antirez 1547 days ago. 182336 views.
Finally Redis 6.0.0 stable is out. This time it was a relatively short cycle between the release of the first release candidate and the final release of a stable version. It took about four months, that is not a small amount of time, but is not a lot compared to our past records :)

So the big news are the ones announced before, but with some notable changes. The old stuff are: SSL, ACLs, RESP3, Client side caching, Threaded I/O, Diskless replication on replicas, Cluster support in Redis-benchmark and improved redis-cli cluster support, Disque in beta as a module of Redis, and the Redis Cluster Proxy (now at https://github.com/RedisLabs/redis-cluster-proxy).

So what changed between RC1 and today, other than stability?

1. Client side caching was redesigned in certain aspects, especially the caching slot approach was discarded in favor of just using key names. After analyzing the alternatives, with the help of other Redis core team members, in the end this approach looks better. Other than that, finally the feature was completed with the things I had in the backlog for the feature, especially the “broadcasting mode”, that I believe will be one of the most popular usage modes of the feature.

When broadcasting is used, the server no longer try to remember what keys each client requested. Instead clients subscribe to key prefixes: they’ll get notifications every time a key matching the prefix is modified. This means more messages (but only for the selected prefixes), but no memory effort in the server side. Moreover the opt-in / opt-out mode is now supported, so it is possible for clients not using the broadcasting mode, to exactly tell the server about what the client will cache, to reduce the number of invalidation messages. Basically the feature is now much better both when a low-memory mode is needed, and when a very selective (low-bandwidth) mode is needed.

2. This was an old request by many users. Now Redis supports a mode where RDB files used for replication are immediately deleted if no longer useful. In certain environments it is a good idea to never have the data around on disk, but just in memory.

3. ACLs are better in a few regards. First, there is a new ACL LOG command that allows to see all the clients that are violating the ACLs, accessing commands they should not, accessing keys they should not, or with failed authentication attempts. The log is actually in memory, so every external agent can call “ACL LOG” to see what’s going on. This is very useful in order to debug ACL problems.

But my preferred feature is the reimplementation of ACL GENPASS. Now it uses SHA256 based HMAC, and accepts an optional argument to tell the server how many bits of unguessable pseudo random string you want to generate. Redis seeds an internal key at startup from /dev/urandom, and later uses the HMAC in counter mode in order to generate the other random numbers: this way you can abuse the API, and call it every time you want, since it will be very fast. Want to generate an unguessable session ID for your application? Just call ACL GENPASS. And so forth.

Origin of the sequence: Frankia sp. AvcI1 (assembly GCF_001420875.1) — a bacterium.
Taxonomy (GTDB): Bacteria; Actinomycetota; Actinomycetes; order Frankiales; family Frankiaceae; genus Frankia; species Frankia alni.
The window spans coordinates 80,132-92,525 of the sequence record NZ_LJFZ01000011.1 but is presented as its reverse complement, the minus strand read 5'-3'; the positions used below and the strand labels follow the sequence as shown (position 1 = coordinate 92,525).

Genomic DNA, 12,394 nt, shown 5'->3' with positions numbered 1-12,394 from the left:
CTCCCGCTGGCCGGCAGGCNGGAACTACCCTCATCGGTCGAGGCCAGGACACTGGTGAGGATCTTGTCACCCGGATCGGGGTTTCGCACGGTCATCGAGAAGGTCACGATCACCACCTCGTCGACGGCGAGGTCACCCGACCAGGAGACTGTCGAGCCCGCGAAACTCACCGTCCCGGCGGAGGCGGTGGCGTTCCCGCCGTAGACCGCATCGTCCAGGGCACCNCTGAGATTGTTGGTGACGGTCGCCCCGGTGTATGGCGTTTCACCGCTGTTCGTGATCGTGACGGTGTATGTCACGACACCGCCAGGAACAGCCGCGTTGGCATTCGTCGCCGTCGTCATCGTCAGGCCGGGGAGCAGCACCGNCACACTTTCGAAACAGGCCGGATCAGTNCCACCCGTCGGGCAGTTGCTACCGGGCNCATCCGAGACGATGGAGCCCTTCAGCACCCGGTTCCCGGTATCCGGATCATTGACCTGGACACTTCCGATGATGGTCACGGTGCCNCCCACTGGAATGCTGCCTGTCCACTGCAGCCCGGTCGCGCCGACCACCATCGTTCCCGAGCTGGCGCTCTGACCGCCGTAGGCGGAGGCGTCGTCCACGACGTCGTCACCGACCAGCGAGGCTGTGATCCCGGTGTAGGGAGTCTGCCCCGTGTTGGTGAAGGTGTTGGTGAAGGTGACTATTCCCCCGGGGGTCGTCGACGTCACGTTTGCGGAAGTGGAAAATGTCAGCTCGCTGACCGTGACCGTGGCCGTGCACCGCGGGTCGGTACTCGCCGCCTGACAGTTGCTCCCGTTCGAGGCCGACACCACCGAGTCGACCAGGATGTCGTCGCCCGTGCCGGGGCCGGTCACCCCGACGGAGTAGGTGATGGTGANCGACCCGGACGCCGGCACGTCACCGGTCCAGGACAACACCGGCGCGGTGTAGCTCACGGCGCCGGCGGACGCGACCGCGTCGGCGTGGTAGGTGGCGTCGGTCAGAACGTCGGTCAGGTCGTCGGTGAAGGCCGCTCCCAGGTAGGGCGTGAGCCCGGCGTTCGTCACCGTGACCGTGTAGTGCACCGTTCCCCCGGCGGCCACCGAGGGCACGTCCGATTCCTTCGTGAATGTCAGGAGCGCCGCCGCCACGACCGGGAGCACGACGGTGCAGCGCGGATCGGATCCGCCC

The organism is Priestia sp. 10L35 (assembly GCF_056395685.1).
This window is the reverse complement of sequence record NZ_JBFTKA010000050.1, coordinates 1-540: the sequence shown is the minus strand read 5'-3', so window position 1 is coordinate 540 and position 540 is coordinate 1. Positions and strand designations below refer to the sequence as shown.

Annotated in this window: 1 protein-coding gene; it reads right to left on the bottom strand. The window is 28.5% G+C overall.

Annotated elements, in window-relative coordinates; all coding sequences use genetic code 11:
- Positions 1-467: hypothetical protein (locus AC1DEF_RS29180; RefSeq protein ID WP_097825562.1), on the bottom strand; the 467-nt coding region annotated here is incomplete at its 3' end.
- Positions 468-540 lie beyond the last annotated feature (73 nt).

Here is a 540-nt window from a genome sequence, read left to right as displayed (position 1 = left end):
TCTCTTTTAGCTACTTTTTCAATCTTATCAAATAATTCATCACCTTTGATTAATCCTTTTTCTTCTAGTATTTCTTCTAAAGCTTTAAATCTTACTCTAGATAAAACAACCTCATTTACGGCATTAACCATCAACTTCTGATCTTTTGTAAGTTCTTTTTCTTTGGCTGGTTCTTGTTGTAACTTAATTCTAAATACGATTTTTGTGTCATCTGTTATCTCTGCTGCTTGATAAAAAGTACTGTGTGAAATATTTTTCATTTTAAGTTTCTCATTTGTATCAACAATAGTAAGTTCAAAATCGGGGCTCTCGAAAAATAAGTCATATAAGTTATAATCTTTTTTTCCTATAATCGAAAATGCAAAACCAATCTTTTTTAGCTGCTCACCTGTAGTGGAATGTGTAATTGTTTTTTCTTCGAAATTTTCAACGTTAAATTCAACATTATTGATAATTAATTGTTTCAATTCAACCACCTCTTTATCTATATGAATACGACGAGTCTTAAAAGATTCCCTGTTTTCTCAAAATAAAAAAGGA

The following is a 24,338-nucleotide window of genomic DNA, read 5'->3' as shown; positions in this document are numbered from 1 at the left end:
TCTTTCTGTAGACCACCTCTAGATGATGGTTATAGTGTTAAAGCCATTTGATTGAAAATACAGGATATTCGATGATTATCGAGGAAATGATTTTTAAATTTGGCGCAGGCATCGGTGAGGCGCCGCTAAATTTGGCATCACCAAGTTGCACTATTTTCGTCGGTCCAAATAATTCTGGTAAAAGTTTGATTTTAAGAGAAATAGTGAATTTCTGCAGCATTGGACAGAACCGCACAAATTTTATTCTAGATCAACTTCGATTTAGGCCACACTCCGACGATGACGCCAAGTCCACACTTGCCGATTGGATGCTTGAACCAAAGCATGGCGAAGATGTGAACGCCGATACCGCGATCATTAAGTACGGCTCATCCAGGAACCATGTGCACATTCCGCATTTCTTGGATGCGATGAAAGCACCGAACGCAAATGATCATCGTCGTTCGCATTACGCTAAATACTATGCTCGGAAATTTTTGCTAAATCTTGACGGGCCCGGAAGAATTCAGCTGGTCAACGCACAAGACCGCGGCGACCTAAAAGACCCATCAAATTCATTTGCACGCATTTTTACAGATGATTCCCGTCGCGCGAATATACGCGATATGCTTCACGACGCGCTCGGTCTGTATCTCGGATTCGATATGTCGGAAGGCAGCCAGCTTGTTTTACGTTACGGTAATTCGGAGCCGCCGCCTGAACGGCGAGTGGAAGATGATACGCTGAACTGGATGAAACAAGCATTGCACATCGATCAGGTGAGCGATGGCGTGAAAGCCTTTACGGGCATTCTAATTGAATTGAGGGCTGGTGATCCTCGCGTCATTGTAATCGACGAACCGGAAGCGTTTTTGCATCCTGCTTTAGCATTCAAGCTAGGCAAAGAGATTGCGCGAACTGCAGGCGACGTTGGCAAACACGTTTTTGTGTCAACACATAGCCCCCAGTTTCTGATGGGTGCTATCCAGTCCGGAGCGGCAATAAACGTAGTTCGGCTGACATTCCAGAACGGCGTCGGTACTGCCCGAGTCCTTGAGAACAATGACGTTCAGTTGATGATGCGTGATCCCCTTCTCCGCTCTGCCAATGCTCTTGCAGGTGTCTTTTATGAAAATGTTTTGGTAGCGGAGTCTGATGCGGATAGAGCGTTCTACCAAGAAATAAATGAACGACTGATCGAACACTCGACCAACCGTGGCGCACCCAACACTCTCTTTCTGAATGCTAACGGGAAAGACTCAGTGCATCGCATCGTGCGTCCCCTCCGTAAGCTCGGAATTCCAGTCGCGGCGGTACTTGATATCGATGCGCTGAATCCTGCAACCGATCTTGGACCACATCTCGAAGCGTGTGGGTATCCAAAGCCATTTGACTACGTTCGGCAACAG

4. PSYNC2, the replication protocol, is now improved. Redis will be able to partially resynchronize more often, since now is able to trim the final PINGs in the protocol, to make more likely that replicas and masters can find a common offset.

5. Redis commands with timeouts are now much better: not only BLPOP and other commands that used to accept seconds, now accept decimal numbers, but the actual resolution was improved in order to never be worse than the current “HZ” value, regardless of the number of clients connected.

6. RDB files are now faster to load. You can expect a 20/30% improvement, depending on the file actual composition (larger or smaller values). INFO is also faster now when there are many clients connected, this was a long time problem that now is finally gone.

7. We have a new command, STRALGO, that implements complex string algorithms. For now the only one implemented is LCS (longest common subsequence), an important algorithm used, among the other things, in order to compare the RNA of the coronaviruses (and in general the DNA and RNA of other organisms). What is happening is too big, somewhat a trace inside Redis needed to remain.

Redis 6 is the biggest release of Redis *ever*, so even if it is stable, handle it with care, test it for your workload before putting it in production. We never saw big issues so far, but make sure to be careful. As we collect bug reports, we will prepare to release Redis 6.0.1 ASAP.

A big thank you to the many people that wrote code with me in this release, and to all the companies that sponsored both my work (Thanks Redis Labs), and the the work of the other contributors (Thanks other companies). Also a big thank you to the many that signaled bugs with care, sometimes following the boring process of reiterating after making some changes, or that suggested improvements of any kind.

As usually you can find Redis 6 in different places: at https://redis.io as tarball, and in the Github repository tagged as “6.0.0”.

Enjoy Redis 6,
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